Here at Gymglish, we’re convinced that eating your way to language mastery is a tasty way of learning.
To that end, we’re highlighting 5 traditional foods to try out (or to avoid) on your next trip to Salzburg or Düsseldorf. These foods are not everyday affairs – they’re on the adventurous side, but we think you’re the adventurous type, so let’s get forking!
You’ll find this condiment in most German regions: the Schmalz, a melted pork fat purée mixed with onions or apples. Often used as a substitute for butter, we recommend eating Schmalz with Schwarzbrot (traditional German black bread) or Bauernbrot (Farmer or Peasant’s bread). This fatty spread is also featured in Polish gastronomy as well as in several Jewish communities (who use chicken or goose fat).
Fun Fact: Biggie Schmalz is the illest.
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Meet Germany’s version of steak tartare. Mett is a dish of raw ground pork served with salt, pepper and garlic. You may ask yourself: why should I taste this dish? The answer is that the Mett is sometimes served in the shape of a hedgehog. To make the eyes, chefs use olives, and for the spikes, you can choose between raw onions or bretzels. Obviously, we assume you’re going to want to go raw dog for this one.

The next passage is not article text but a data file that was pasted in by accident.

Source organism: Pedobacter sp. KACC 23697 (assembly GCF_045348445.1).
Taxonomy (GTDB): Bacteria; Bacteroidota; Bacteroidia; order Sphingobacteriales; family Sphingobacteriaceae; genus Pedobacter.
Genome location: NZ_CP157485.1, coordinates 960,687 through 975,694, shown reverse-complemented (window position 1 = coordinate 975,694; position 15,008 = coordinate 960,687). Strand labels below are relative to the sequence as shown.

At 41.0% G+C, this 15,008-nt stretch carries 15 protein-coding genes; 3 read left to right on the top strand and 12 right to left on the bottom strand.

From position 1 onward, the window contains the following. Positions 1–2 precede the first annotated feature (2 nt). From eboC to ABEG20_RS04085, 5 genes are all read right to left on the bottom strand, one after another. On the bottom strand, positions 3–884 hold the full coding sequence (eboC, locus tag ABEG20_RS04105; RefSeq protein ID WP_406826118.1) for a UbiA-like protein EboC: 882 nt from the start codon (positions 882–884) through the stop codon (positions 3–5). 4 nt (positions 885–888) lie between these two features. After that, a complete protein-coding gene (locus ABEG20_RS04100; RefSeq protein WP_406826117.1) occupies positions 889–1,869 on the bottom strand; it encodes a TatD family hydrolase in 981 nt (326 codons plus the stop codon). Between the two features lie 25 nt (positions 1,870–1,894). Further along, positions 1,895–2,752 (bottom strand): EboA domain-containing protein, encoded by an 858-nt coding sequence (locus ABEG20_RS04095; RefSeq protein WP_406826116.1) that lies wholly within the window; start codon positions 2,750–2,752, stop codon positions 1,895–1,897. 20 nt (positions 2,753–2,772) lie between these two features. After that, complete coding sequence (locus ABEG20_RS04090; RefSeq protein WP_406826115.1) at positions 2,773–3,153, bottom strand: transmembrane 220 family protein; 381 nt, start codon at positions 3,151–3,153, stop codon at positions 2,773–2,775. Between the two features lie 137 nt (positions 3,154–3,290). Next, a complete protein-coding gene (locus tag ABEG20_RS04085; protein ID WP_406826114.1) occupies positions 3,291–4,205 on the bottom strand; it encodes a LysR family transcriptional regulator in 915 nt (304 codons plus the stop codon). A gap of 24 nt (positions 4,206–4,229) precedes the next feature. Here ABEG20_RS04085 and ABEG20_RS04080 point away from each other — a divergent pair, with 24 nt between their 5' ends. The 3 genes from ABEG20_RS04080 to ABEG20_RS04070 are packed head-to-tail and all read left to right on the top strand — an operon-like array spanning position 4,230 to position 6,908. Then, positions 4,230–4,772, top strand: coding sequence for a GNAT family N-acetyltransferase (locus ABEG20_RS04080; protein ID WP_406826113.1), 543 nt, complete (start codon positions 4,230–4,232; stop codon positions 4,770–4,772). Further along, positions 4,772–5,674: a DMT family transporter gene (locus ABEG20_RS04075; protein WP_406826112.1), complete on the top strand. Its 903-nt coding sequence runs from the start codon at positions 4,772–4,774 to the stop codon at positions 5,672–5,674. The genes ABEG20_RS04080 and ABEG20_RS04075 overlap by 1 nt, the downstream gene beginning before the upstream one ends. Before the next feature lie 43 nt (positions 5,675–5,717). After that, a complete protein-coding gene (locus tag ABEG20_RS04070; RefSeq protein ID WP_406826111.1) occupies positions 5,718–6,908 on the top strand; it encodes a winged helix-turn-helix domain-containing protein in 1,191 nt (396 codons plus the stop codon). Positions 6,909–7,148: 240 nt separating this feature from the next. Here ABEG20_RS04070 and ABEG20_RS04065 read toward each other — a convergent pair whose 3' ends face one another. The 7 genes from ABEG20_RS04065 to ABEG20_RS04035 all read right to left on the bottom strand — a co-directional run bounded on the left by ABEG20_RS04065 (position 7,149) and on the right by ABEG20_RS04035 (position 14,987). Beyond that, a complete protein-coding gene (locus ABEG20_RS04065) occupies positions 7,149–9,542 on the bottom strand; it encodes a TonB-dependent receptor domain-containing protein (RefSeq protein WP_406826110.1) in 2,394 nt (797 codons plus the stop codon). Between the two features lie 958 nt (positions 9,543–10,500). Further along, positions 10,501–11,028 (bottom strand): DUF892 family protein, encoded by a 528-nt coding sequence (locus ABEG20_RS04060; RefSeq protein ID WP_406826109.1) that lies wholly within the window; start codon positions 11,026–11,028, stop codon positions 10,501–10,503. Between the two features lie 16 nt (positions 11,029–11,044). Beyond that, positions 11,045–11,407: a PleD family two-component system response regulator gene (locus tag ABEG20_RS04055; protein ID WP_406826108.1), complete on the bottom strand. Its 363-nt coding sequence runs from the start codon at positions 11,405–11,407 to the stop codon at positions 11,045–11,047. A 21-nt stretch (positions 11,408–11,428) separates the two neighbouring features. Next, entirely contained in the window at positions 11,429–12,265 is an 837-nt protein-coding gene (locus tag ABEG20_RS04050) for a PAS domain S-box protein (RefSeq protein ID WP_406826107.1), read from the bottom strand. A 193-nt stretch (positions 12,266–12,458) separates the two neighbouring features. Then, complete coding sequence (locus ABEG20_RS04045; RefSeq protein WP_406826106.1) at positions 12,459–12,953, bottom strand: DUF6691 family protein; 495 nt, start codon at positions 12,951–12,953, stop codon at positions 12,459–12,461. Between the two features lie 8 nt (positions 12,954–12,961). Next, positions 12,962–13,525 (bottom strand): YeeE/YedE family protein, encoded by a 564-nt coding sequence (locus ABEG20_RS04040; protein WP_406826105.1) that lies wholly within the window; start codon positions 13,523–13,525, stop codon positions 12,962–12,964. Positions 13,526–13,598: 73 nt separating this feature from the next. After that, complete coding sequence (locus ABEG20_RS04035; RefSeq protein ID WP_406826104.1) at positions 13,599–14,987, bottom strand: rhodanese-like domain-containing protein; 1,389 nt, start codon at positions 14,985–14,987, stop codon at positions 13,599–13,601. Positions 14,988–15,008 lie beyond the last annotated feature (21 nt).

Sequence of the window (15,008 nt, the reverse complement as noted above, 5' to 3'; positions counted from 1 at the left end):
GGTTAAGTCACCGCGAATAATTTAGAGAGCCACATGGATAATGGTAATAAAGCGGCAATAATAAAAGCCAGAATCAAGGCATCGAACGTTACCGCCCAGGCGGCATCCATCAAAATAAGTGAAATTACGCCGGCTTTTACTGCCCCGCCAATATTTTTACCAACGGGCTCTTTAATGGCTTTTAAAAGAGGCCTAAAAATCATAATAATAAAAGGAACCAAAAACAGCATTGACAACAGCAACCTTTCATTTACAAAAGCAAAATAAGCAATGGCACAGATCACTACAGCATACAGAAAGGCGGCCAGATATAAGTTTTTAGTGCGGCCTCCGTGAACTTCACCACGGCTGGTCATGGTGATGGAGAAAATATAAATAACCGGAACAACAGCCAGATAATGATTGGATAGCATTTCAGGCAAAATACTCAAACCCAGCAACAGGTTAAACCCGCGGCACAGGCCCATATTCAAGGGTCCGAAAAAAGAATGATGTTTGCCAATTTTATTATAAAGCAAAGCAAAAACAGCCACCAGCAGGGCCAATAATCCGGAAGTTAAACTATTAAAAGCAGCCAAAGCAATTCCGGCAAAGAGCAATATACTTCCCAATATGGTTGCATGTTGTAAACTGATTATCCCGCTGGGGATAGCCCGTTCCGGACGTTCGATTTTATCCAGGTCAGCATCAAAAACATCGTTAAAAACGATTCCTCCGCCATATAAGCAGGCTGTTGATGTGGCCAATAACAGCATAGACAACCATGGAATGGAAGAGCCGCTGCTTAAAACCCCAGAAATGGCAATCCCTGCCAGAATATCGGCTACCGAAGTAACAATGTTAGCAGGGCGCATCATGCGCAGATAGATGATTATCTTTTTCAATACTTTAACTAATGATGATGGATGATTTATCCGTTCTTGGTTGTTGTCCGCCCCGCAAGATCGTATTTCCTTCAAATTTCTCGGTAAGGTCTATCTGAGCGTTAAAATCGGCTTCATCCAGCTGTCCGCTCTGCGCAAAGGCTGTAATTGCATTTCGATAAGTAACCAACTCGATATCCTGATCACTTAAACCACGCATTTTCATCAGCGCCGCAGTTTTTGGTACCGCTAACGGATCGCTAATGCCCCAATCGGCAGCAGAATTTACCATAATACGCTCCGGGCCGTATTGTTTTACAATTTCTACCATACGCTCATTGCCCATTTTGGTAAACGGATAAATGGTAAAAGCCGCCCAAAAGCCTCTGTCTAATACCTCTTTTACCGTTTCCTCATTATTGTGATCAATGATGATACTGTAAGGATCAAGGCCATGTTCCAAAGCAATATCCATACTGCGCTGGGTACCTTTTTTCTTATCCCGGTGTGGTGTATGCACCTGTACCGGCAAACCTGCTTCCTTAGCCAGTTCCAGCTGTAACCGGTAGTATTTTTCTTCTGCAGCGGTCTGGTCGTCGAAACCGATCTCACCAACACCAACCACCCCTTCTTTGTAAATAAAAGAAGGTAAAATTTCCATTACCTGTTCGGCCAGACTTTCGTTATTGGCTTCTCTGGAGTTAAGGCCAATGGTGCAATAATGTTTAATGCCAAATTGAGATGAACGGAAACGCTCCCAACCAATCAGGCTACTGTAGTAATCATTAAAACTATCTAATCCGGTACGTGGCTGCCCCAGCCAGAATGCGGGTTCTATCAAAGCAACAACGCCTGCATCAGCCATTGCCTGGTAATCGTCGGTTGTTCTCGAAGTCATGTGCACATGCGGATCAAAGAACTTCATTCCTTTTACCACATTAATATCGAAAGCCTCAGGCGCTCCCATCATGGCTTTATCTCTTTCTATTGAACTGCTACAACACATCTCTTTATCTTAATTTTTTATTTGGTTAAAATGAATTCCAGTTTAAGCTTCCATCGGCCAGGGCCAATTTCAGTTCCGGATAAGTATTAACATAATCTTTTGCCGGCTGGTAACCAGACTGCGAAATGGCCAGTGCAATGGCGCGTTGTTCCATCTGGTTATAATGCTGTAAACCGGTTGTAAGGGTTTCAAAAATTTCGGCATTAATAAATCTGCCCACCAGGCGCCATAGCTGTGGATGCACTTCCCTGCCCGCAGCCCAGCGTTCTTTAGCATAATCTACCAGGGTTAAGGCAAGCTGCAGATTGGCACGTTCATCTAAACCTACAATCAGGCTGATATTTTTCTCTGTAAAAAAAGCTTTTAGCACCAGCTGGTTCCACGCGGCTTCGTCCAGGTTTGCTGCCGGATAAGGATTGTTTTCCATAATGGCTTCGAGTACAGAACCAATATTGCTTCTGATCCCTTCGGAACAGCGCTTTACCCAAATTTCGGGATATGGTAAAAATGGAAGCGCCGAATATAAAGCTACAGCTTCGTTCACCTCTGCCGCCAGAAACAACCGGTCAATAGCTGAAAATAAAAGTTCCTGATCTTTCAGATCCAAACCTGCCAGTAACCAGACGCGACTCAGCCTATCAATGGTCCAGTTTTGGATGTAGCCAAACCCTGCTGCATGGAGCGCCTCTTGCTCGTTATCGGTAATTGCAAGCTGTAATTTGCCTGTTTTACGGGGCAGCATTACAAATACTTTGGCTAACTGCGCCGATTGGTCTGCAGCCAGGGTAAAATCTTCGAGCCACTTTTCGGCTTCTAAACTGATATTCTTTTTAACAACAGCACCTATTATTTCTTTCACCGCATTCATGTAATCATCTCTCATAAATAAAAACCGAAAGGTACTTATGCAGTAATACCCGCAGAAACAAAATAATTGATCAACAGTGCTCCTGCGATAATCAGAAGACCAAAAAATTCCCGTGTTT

Good to know: German law states that the Mett cannot exceed 35% fat. Stop policing my Mett, government!
Literally “tongue sausage”, the Zungenwurst is a childhood nightmare that come to life. It’s made from pig’s blood, tongue, fat, vinegar, onions and sometimes oatmeal or breadcrumbs. How does one go about eating this tasty sausage? Sliced and fried with some butter of course, perhaps even some Schmalz?
Forget your beloved Camembert, for Milbenkäse, also known as “mite cheese”, is considered a great delicacy, exclusively produced in the small village of Würchwitz in East Germany. This special cheese is left in a wooden box with cheese mites, microscopic insects that live in cheese, for three months. During this time, the bugs slowly eat the rind; the digestive liquid they ooze ferments the cheese. And then people eat the cheese — with the living mites. No judgment here, but that sounds absolutely revolting.
Who could say nein to veal heart and lungs? This Austrian winter dish is organ stew boiled for hours with vegetables, then chilled and diced into small pieces.
Fun fact: in Viennese, Beuschel (“lung”) comes from Bäuschel, the diminutive of Bausch, which refers to the consistency of the lung. Therefore, Beuscheltelefon (“lung telephone”) is actually a stethoscope. Good to know for your next check-up.
Note: These adventurous dishes may not be on everyone’s to-do list on their first trip to Germany. In the meantime, why not try our online online German course Wunderbla? Fun, short and personalized German lessons. Guten Appetit!
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